These digitized points were interpolated in 1-mm intervals, and these coordinates were used to determine the distance between adjacent vertebral endplates. Digitization was performed by a single operator after extensive training and familiarization. The images derived from the MRI scan were combined to produce a digital three-dimensional representation of lumbar IVDs to determine mean vertical IVD height and to calculate IVD volume.

Visual analog scale

A visual analog scale (VAS) was used to measure the degree of LBP. The VAS was developed in 1974 by Huskisson (1974). Subjects check the degrees of subjective pain on a 10-cm line, on which 0 cm indicates “no pain: at the left end and 10 cm indicates “very sever pain” at the fight end. The vas score is determined as the measurement from the left side, with a higher score meaning a more severe pain intensity of the low back.

Research procedures and data analysis

Data were statistically analyzed using IBM SPSS Statistics ver. 22.0 (IBM Co., Armonk, NY, USA). All data using Paired and independent t-tests were performed for intra and intergroup comparisons, VAS, lumbosacral angle, and IVD area. To evaluate the pre and post change rate in each group. % delta score was calculated, statistical significance was accepted at values of α<0.05.


This study of results was shown in Table 1. There were no VAS differences between SEG and PTG but after the treatment, both of SEG and PTG significantly decreased (t=22.595, P<0.001) (t=18.143, P<0.001). However, there were no L1–2 and L2–3 differences in SEG and PTG. In SEG, L3–4 and L4–5 were considerably increased (t=−2.862, P<0.05) (t=−3.088, P<0.01), the rate of change in SEG was significantly higher than PTG (t=2.090, P<0.05) (t=2.076, P<0.05). Also, after treatment, there were considerable differences in the height of IVD between SEG and PTG (t=−2.246, P<0.05). The height of IVD was not changed in PTG but after treatment, the height of IVD was increased in SEG (t=2.044, P<0.05). The rate of change of SEG was higher than the PTG’s (t=−2.039, P<0.05). As a result, The IVD volume of SEG was greater compare to PTG (t=−2.022, P<0.01).


CLBP means pain which lasts more than 12 weeks (Merskey and Bogduk 1994). The general reason of back pain is compression of spinal nerve by partially herniated IVD. It occurs when the lumbosacral angle, L1 to L5 and S1, was changed (Glavas et al., 2009). The increase or decrease of lumbosacral lordosis provides the weight bearing to spine and IVD. It causes the compression of neuromuscle, muscle stiffness and disc degeneration (Verbunt et al., 2010). Therefore, recovery to normal lumbosacral angle is the main cause of the reducing LBP (Legaye and Duval-Beaupere, 2008).
There were correlation between IVD of lumber and volume. If the volume of IVD is small and low, it increased the pain. Therefore, the improvement of IVD volume is the important factor to recover the pain (Derby et al., 2005).
As a result, for CLBP patients, sling exercise and physical therapy both had effect on decreasing VAS. However, there were differences between sling exercise and physical therapy in lumbosacral angle and IVD area. After physical therapy, the lumbosacral angle and IVD area was not changed. However, after sling exercise, angle of L3–4, L–5, and IVD height was increased. Also, IVD height and volume was more improved after sling exercise compare to physical therapy. The sling exercise increases the IVD area and reduces the pain by recovery muscle strength (MacDonald et al., 2006).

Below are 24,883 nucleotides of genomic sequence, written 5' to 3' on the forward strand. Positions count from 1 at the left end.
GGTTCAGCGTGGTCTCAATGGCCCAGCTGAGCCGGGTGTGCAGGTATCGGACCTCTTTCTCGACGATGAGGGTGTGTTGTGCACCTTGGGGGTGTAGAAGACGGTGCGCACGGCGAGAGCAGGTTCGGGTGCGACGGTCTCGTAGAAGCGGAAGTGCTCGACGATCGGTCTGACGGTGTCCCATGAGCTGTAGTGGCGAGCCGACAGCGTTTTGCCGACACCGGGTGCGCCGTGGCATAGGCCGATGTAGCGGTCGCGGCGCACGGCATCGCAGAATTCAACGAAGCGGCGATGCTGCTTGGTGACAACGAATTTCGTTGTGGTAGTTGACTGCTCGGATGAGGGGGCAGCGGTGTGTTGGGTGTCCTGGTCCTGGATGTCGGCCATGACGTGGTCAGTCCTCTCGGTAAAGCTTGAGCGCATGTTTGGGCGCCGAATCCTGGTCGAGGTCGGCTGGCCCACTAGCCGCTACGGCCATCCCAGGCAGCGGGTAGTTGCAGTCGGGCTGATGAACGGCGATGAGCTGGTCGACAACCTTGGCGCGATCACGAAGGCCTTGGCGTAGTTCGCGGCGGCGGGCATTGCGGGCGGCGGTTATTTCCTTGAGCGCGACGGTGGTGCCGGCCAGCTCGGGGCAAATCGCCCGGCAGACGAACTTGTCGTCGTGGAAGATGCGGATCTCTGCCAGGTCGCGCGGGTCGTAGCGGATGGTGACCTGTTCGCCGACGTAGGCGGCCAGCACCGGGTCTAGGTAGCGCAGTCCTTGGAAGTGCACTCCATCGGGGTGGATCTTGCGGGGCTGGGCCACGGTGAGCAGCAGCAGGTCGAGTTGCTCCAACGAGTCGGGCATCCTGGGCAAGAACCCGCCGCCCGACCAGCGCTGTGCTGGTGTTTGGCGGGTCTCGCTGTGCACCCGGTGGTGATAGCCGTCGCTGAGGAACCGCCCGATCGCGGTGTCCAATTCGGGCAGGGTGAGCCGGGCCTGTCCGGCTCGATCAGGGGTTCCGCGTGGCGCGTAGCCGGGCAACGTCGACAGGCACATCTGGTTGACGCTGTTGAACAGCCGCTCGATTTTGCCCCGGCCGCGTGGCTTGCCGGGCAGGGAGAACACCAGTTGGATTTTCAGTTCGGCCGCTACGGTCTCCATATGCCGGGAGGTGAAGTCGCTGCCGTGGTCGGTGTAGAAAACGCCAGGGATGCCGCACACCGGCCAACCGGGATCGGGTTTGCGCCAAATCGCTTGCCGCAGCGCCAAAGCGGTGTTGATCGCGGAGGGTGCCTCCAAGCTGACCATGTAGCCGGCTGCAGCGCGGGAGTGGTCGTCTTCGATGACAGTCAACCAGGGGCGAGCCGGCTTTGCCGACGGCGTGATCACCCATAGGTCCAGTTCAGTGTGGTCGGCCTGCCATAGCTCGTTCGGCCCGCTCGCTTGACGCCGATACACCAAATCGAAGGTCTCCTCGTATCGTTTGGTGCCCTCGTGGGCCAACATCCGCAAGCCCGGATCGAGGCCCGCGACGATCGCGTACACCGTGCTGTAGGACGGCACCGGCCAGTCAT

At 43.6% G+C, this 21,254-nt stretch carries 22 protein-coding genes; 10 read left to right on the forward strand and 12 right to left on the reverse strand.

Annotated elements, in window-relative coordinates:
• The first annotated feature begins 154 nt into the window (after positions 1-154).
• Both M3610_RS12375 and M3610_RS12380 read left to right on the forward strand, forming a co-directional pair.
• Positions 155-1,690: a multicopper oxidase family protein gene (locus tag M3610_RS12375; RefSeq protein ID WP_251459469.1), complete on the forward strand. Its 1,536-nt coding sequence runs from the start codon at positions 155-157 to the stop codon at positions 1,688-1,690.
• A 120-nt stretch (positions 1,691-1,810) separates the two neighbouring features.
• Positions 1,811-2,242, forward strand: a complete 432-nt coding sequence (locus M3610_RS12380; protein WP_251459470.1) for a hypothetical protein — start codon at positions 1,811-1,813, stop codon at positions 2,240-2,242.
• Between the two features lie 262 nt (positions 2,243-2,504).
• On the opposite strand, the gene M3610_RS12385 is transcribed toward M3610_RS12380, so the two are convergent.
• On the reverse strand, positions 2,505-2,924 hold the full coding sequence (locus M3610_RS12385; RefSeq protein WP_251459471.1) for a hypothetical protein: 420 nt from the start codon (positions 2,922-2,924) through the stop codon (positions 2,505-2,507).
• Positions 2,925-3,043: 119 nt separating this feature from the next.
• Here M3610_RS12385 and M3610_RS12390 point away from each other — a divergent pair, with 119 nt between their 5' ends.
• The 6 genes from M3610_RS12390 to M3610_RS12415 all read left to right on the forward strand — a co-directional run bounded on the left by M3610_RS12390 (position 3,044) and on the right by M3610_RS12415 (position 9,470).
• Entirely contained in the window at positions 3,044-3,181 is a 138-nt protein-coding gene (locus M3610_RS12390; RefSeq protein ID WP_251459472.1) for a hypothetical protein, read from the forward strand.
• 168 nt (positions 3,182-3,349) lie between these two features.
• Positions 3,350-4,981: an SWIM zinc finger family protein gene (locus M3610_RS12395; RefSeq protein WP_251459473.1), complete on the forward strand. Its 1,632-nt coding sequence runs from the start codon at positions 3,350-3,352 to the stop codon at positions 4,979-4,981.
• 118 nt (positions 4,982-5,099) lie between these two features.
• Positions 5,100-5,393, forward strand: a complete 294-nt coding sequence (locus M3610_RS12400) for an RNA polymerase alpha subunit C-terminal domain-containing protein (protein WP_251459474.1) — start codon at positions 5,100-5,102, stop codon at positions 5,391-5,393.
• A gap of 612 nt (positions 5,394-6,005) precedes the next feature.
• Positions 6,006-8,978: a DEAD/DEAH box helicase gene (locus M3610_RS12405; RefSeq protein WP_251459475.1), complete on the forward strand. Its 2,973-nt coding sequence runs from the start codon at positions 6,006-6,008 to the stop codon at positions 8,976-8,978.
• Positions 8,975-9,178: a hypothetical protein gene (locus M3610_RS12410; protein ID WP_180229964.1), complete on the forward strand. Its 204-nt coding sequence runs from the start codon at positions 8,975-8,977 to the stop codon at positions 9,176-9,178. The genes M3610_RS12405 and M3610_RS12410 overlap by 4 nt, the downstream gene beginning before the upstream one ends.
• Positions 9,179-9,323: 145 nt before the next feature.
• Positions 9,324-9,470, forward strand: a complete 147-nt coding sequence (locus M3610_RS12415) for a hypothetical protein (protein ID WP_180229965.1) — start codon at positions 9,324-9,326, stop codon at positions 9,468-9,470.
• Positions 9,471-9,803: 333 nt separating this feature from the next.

This kind of method can relieve pain by stimulating coordination of proprioception sense neuromuscular system which maintain posture (Kim and Kim, 2013). As a result of doing neurac sling exercise which is the vibration stimulus exercise using hanging rope for 12 weeks, it helps to stabilize low back and posture balance and increases neuromuscluer to CLBP patient (Kim and Kim, 2013). Also after doing sling exercise and push-up for 6 weeks, doing both exercise is more effective for LSA than doing only sling exercise (Kim et al., 2013).
The results of this study, the IVD height and volume in the CLBP showed significantly lower than the healthy women (Kingsley et al., 2012). However, physical therapy did not change the height and volume of the IVD. But sling exercise was would be able to indicate the height and volume of IVD was improved delayed regression of IVD of lumbar.
Among the intervention treatment for normal spinal alignment of patient with CLBP, the effect of laser, massage and spinal manipulation therapy is temporary. However, aquatic therapy, magnetic therapy, tramscutaneous electrical nerve stimulation, Ultrasonic, acupuncture and pilates were reported it has no effect or the effect is unclear (Maher, 2004).
The exercise therapy for lumbosacral misalignments and recovery of normal lumbosacral angle improves muscle strength and stability of lumbosacral alignment. However, there are various results by types of exercises (Akuthota and Nadler, 2004; Chanplakorn et al., 2011; Taylor et al., 2007). When this study and preceding study were combined, the lumbar multifidus strength, lumbosacral angle and IVD were improved by the sling exercise. Therefore, the sling exercise is proper treatment to recover the CLBP of patients.



No potential conflict of interest relevant to this article was reported.


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Fig. 1
(A) The lumbar and pelvic parameters used in the current study (Vialle et al., 2007). (B) Three-dimensional reconstruction of an example intervertebral disc (IVD). (C) Mean IVD height was calculated from IVD height in all magnetic resonance imaging slices, and IVD height values were integrated to calculate IVD volume (Kingsley et al., 2012).
Table 1
The change of VAS, lumbosacral angle, intervertebral disc area by treatments
Variable SEG (n=34) PTG (n=23)
VAS (score) Pre 5.82±0.65 6.11±0.84
Post 2.60±0.65***,b) 2.64±0.54***,b)
Δ% −56.19±9.62 −54.88±11.54

L1–L2 (°) Pre 4.66±2.44 5.43±1.90
Post 5.19±1.40 6.16±3.71
Δ% 52.84±113.89 23.45±68.43

L2–L3 (°) Pre 7.06±2.72 6.83±2.19
Post 6.79±1.60 6.56±2.58
Δ% 13.59±65.41 0.49±30.32

L3–L4 (°) Pre 8.57±2.39 8.78±3.09
Post 9.40±2.12* 8.63±2.77
Δ%a) 15.13±31.28 0.28±16.26

L4–L5 (°) Pre 8.54±4.37 10.36±4.92
Post 10.46±2.81**,b) 9.87±3.44
Δ%a) 56.16±92.73 15.96±58.16

L5–S1 (°) Pre 14.50±5.63 14.15±4.21
Post 14.43±2.76 14.20±3.61
Δ% 50.07±74.33 87.19±195.81

IVD height (mm) Pre 3.90±3.36 3.99±2.81
Posta) 4.01±2.86*,b) 3.84±2.80
Δ%a) 0.51±3.20 −1.40±4.51

IVD volume (mm3) Pre 1,720.35±265.62 1,680.09±289.39
Posta) 1,820.04±312.49 1,617.54±277.39
Δ% 9.34±29.49 −0.52±25.31

Values are presented as mean±standard deviation.

SEG, sling exercise group; PTG, general physical therapy group; VAS, visual analog scale; IVD, intervertebral disc; Δ%, delta score.

a) Independent t-test.

b) Paired t-test.

* P<0.05.

** P<0.01.

*** P<0.001.